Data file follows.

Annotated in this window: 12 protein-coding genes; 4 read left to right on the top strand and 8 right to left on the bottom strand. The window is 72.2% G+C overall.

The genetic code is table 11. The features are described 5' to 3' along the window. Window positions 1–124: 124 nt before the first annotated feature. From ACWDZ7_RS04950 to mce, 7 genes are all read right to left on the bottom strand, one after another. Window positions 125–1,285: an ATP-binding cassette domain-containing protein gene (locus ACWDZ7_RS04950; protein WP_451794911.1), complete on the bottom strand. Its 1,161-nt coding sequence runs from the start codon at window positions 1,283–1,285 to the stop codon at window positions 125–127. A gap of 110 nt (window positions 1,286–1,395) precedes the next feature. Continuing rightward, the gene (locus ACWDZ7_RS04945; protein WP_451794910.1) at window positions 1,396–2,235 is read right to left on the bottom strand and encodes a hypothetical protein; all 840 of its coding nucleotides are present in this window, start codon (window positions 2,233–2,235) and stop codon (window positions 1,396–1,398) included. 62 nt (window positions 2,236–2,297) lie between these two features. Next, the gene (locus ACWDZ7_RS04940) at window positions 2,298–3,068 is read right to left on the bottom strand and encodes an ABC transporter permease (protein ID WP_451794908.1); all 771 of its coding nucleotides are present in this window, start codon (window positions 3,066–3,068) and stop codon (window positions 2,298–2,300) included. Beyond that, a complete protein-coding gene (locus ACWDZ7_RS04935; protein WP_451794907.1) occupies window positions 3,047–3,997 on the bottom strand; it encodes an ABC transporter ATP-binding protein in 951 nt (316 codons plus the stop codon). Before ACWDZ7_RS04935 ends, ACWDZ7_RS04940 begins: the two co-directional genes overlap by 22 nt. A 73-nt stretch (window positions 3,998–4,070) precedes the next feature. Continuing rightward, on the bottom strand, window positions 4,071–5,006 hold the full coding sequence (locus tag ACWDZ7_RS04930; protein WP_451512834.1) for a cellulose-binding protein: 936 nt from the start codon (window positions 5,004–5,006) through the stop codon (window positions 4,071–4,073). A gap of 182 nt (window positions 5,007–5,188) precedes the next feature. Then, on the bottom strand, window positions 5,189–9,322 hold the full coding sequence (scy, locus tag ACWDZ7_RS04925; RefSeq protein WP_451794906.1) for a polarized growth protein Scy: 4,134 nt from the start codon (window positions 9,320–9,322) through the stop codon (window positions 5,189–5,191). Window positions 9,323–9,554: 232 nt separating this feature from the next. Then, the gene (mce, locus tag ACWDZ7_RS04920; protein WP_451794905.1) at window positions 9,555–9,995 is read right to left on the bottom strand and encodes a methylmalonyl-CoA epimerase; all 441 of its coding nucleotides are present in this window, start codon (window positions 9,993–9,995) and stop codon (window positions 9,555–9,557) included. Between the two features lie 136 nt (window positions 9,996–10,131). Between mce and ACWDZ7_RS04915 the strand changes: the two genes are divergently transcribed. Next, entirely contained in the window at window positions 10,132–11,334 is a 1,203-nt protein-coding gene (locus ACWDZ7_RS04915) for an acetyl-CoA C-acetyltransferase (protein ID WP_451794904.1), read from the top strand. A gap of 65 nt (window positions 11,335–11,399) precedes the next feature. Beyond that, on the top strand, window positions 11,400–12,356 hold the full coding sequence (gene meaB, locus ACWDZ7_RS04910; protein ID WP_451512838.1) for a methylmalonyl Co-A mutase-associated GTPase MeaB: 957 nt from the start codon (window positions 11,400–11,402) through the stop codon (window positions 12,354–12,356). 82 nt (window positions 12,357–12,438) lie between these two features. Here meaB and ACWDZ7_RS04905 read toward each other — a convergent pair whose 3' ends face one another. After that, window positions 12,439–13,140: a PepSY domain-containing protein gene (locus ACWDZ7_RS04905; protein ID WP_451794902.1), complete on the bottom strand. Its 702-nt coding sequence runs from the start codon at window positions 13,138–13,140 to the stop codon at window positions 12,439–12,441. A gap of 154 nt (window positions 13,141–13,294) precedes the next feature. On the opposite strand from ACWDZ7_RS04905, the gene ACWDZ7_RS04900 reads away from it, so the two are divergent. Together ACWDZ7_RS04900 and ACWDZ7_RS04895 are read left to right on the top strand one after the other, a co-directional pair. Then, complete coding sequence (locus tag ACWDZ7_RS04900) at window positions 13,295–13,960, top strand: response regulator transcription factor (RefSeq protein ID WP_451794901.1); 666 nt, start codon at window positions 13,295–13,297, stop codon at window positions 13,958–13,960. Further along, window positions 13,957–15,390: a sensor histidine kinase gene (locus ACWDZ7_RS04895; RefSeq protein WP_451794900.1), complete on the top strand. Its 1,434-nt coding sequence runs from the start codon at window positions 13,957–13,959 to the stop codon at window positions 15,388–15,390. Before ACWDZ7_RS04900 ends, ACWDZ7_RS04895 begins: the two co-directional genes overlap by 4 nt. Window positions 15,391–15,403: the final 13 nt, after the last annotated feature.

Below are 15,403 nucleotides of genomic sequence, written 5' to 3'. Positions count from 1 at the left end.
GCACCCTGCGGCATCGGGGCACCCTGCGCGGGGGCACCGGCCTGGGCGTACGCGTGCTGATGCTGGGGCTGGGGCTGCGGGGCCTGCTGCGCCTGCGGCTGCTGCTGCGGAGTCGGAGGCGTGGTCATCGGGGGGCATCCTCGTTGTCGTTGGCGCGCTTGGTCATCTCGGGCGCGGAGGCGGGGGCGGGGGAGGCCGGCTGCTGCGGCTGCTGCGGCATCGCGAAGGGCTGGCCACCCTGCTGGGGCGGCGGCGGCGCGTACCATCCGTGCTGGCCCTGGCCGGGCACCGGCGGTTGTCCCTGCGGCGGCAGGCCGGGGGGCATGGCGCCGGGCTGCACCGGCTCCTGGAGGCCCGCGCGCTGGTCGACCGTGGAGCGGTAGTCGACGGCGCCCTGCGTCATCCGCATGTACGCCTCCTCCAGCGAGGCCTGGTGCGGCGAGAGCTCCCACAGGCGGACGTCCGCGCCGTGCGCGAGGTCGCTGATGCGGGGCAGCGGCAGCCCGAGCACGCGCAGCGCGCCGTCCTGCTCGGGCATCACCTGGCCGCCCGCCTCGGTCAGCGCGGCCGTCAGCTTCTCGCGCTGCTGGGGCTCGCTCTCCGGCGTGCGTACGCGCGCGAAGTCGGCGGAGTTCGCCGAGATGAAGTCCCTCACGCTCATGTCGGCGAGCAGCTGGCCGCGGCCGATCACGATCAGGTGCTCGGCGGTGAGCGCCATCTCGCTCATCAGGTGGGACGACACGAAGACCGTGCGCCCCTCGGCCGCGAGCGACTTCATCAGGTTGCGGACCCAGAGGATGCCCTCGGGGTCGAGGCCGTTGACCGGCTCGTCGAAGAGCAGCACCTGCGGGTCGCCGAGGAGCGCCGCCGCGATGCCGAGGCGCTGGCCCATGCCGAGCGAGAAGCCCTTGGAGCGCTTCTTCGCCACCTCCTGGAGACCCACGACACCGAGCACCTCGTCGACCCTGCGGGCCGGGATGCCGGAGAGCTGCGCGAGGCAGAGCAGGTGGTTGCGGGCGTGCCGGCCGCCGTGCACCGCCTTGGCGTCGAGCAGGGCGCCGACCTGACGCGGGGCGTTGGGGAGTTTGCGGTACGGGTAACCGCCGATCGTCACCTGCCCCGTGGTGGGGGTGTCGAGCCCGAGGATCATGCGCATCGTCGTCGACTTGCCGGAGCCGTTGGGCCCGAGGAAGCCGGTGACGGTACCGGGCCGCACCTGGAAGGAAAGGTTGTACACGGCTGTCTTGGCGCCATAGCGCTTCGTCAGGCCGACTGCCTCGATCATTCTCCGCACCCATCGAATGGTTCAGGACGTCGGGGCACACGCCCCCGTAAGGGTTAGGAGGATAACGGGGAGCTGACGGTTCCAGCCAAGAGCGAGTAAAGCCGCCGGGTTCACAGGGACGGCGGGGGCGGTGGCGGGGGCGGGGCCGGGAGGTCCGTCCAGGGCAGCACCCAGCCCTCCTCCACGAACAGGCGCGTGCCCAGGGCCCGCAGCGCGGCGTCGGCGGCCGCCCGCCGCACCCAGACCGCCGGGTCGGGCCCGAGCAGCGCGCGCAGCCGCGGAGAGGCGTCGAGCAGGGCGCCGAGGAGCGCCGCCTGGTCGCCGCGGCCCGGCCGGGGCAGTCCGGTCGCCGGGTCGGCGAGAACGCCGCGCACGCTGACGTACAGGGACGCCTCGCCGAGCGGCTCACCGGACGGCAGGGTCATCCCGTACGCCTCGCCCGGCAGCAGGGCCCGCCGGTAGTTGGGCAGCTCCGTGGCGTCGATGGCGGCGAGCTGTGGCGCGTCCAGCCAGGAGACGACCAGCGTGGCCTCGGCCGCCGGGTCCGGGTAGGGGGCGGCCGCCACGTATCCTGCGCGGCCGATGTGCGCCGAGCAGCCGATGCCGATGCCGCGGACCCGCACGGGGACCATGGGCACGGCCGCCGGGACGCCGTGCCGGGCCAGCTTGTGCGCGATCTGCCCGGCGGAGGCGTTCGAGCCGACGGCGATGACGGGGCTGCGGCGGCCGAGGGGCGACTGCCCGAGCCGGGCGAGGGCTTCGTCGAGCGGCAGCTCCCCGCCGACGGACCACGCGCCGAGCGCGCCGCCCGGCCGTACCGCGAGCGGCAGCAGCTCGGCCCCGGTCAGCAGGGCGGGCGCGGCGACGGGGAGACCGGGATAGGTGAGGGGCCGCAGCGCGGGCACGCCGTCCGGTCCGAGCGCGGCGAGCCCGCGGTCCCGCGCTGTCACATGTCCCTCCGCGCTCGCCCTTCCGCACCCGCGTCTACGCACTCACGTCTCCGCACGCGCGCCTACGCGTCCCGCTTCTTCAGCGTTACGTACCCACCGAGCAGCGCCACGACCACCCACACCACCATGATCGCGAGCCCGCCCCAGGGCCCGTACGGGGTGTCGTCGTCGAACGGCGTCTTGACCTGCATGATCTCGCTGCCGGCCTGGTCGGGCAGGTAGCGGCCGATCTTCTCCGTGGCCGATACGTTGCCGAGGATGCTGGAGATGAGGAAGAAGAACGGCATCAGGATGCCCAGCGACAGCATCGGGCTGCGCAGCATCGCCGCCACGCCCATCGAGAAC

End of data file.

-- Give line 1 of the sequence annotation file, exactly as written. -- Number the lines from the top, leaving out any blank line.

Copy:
Annotated in this window: 12 protein-coding genes; 4 read left to right on the top strand and 8 right to left on the bottom strand. The window is 72.2% G+C overall.